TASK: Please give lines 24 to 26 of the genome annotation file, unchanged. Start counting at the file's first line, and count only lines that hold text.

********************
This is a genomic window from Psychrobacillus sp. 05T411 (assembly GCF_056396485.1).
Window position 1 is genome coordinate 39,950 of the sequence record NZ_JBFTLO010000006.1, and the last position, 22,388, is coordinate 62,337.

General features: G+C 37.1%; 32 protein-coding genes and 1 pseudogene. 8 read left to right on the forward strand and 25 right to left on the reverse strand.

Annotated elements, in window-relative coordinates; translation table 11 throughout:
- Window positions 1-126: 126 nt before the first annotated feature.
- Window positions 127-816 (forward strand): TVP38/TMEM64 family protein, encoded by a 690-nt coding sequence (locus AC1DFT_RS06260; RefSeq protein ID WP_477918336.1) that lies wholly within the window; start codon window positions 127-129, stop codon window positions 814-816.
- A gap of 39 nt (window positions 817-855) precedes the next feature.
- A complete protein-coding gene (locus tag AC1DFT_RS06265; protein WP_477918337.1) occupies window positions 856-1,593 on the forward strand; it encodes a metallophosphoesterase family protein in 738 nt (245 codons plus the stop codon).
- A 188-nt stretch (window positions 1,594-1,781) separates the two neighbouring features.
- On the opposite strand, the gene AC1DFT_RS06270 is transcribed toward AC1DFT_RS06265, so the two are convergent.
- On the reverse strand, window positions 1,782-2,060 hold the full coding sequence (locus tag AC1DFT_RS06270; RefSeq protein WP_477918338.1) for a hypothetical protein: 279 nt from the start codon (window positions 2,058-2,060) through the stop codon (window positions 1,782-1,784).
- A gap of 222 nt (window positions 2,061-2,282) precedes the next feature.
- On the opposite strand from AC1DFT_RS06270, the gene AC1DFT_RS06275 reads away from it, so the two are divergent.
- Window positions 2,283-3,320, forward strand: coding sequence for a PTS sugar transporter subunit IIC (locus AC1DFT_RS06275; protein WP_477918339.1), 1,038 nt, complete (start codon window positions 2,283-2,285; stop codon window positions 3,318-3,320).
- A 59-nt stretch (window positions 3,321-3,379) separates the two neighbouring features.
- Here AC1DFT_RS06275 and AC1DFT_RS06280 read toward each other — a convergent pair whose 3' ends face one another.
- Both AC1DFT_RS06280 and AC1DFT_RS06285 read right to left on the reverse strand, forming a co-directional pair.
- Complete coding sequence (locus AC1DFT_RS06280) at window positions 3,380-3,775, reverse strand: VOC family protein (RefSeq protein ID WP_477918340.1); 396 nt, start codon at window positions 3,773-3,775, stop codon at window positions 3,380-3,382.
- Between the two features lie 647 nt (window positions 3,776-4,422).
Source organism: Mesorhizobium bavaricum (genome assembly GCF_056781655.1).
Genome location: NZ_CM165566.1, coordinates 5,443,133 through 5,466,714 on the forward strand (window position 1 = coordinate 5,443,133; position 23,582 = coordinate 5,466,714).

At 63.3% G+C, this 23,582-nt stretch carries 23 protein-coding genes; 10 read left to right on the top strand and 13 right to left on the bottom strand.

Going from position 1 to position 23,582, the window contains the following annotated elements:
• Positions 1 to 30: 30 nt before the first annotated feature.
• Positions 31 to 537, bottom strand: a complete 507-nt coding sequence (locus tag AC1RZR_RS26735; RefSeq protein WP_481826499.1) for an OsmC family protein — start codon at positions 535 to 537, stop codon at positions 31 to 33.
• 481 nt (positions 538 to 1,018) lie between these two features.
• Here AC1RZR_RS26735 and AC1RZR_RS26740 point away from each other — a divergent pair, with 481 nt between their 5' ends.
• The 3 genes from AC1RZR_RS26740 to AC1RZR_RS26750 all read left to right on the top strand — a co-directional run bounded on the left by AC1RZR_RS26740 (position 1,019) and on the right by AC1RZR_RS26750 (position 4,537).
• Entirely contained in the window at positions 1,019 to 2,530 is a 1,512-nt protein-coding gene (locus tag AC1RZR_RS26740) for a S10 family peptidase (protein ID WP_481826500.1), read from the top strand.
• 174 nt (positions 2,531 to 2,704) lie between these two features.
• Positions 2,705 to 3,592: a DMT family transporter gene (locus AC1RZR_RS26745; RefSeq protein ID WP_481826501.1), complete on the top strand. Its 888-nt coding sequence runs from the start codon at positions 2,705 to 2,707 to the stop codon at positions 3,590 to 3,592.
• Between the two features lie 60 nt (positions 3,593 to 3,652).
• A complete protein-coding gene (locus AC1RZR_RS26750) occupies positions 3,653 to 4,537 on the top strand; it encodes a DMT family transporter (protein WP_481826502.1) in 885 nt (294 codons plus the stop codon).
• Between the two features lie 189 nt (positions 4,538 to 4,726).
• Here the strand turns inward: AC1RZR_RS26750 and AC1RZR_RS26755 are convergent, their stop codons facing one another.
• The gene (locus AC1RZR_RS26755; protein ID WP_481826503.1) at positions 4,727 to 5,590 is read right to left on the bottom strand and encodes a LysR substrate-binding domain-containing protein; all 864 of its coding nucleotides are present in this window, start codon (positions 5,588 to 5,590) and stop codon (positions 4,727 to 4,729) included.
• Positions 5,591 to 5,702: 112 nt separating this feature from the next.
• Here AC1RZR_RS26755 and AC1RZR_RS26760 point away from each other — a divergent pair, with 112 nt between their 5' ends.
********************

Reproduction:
• Positions 1 to 30: 30 nt before the first annotated feature.
• Positions 31 to 537, bottom strand: a complete 507-nt coding sequence (locus tag AC1RZR_RS26735; RefSeq protein WP_481826499.1) for an OsmC family protein — start codon at positions 535 to 537, stop codon at positions 31 to 33.
• 481 nt (positions 538 to 1,018) lie between these two features.